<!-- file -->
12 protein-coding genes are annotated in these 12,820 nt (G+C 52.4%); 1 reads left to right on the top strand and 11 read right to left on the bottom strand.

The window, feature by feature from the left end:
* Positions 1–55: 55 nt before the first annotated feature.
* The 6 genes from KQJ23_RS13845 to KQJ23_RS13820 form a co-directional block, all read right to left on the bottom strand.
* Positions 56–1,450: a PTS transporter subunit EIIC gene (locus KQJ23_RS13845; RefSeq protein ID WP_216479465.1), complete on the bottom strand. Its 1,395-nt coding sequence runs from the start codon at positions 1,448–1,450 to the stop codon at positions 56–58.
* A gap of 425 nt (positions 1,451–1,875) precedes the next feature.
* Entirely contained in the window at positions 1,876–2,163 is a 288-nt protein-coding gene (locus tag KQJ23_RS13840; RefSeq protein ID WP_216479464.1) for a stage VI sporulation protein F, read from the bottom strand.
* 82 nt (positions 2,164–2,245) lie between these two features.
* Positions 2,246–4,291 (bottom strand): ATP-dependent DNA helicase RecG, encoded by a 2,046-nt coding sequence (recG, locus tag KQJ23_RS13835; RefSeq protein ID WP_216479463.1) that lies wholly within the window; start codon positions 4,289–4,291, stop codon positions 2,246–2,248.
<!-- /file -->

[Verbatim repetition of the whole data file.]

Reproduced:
12 protein-coding genes are annotated in these 12,820 nt (G+C 52.4%); 1 reads left to right on the top strand and 11 read right to left on the bottom strand.

The window, feature by feature from the left end:
* Positions 1–55: 55 nt before the first annotated feature.
* The 6 genes from KQJ23_RS13845 to KQJ23_RS13820 form a co-directional block, all read right to left on the bottom strand.
* Positions 56–1,450: a PTS transporter subunit EIIC gene (locus KQJ23_RS13845; RefSeq protein ID WP_216479465.1), complete on the bottom strand. Its 1,395-nt coding sequence runs from the start codon at positions 1,448–1,450 to the stop codon at positions 56–58.
* A gap of 425 nt (positions 1,451–1,875) precedes the next feature.
* Entirely contained in the window at positions 1,876–2,163 is a 288-nt protein-coding gene (locus tag KQJ23_RS13840; RefSeq protein ID WP_216479464.1) for a stage VI sporulation protein F, read from the bottom strand.
* 82 nt (positions 2,164–2,245) lie between these two features.
* Positions 2,246–4,291 (bottom strand): ATP-dependent DNA helicase RecG, encoded by a 2,046-nt coding sequence (recG, locus tag KQJ23_RS13835; RefSeq protein ID WP_216479463.1) that lies wholly within the window; start codon positions 4,289–4,291, stop codon positions 2,246–2,248.